"Oh, a guest, oh my!" said a voice from inside, crackling with phlegm. "I'm afraid my home is not ready to receive at the moment."

I assured the inhabitant that I was not one to judge on the cleanliness of a home, and then inquired as to whether I might be able to be of assistance.

The voice sniffed. Then there was a click at the lock and the door opened slightly. "Do come in, I suppose," the voice said.

I gently opened the door and stepped inside. The interior of the home was lit only by a pair of small, grimy windows and a flickering wood stove in the tiny kitchen, but it was enough to see that the house was in disarray. Bottles, jars, and sachets of all sizes, shapes, and contents were strewn about the floor. Half a dozen well-loved, dog-eared cookbooks were propped open along the kitchen counter, and there were more than a few dishes piled in the sink. Everything glistened. Not because the surfaces were clean though — because everything was coated in a thin layer of slime.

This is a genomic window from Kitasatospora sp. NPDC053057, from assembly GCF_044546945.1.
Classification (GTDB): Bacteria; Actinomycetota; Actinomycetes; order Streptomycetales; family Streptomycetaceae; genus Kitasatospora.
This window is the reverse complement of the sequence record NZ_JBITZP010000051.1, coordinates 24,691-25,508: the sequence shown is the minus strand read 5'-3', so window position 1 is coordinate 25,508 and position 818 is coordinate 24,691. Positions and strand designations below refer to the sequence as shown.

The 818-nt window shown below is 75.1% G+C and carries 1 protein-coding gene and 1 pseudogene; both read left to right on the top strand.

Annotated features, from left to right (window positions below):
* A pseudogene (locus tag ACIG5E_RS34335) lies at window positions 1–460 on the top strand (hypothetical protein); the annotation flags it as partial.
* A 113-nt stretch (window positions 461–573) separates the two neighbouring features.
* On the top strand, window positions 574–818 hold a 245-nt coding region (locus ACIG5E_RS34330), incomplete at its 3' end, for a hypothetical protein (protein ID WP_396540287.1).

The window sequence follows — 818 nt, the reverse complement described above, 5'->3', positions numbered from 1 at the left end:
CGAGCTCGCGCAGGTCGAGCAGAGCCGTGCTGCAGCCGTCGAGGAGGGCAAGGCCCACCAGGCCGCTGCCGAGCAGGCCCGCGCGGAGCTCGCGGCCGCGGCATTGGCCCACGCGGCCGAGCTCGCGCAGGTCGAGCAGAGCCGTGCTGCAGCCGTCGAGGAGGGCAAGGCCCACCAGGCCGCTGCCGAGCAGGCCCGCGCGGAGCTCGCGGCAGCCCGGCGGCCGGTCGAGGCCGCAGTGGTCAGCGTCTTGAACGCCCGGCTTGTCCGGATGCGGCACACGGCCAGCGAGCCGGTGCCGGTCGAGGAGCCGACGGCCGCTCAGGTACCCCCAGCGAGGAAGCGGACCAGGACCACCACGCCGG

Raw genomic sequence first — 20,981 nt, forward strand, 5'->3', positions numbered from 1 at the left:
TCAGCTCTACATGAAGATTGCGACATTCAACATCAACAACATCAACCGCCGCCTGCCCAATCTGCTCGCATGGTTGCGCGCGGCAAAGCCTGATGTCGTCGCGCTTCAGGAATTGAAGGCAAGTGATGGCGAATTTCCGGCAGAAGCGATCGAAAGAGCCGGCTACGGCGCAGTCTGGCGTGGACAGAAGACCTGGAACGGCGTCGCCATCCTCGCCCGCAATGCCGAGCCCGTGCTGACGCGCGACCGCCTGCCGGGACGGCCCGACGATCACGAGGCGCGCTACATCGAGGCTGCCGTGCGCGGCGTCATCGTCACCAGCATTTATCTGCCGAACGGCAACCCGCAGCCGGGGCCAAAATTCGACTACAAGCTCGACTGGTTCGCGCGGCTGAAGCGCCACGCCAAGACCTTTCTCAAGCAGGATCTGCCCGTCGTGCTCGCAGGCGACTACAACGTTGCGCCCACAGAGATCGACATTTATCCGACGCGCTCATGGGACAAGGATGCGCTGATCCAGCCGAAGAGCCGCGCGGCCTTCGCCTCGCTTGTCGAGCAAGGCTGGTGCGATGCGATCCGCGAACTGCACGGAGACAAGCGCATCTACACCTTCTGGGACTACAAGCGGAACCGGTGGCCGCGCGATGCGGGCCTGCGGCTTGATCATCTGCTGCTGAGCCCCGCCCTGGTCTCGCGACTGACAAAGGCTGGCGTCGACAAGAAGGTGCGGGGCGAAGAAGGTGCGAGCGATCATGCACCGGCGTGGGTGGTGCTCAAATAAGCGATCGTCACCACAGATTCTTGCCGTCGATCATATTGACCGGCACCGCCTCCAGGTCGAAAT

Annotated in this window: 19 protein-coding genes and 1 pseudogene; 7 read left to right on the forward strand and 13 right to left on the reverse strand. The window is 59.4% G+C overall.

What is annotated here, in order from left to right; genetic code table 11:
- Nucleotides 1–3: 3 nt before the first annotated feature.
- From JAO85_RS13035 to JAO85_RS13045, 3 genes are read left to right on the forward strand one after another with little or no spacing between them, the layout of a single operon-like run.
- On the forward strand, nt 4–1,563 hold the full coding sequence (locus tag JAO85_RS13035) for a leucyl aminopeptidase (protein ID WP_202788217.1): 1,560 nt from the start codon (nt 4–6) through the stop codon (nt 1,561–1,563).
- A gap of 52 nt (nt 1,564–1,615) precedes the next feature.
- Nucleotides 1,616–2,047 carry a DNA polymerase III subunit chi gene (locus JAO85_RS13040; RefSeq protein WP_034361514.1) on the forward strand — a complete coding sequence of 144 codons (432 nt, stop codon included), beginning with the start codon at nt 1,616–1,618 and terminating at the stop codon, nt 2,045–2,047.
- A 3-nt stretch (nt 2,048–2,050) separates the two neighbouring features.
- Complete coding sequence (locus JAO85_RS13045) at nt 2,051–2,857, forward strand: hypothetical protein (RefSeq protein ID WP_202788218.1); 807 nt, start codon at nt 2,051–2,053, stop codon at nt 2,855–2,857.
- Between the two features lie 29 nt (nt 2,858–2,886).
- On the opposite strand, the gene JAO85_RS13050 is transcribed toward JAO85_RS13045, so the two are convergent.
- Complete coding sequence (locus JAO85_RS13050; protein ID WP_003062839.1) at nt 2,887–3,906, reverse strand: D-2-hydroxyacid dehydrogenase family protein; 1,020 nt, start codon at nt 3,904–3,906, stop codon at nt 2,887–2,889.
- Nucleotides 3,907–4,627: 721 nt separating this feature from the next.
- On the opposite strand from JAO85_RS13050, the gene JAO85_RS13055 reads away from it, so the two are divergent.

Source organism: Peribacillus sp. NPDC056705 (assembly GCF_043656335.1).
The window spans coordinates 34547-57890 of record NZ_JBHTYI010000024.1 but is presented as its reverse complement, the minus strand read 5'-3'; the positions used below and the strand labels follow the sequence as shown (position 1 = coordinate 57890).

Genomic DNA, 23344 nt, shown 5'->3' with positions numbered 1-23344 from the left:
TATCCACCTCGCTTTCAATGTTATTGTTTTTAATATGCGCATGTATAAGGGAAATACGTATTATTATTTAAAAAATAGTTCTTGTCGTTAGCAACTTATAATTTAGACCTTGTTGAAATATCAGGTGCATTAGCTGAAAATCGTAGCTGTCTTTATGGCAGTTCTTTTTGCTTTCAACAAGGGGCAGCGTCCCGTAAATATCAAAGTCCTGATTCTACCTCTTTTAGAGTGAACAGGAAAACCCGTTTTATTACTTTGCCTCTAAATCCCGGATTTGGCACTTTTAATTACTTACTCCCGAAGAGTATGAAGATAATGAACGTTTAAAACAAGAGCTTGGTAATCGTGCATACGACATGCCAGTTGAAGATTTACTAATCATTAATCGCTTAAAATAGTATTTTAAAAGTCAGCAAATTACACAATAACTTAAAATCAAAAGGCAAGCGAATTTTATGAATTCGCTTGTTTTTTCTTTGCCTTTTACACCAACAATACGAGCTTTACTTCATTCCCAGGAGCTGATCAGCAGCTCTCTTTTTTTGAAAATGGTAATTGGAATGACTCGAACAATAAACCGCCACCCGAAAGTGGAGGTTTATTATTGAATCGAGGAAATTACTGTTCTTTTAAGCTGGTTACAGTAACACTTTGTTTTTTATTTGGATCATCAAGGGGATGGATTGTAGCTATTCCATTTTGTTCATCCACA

The slime was dripping off of the occupant of the home, being that it was a titanic snail. Its shell, which was a whorling, twisting dome and speckled in all the hues of the rainbow, peaked several inches above my head, and I got the sense that if the creature were still able to fit through the front door of its cottage, it might not be for long. The body of the snail lurched out of the front of the shell, as drab as its shell was scintillating, and it spilled out on the floor despondently. As I watched, it lifted up its body so that its eyestalks looked down upon me.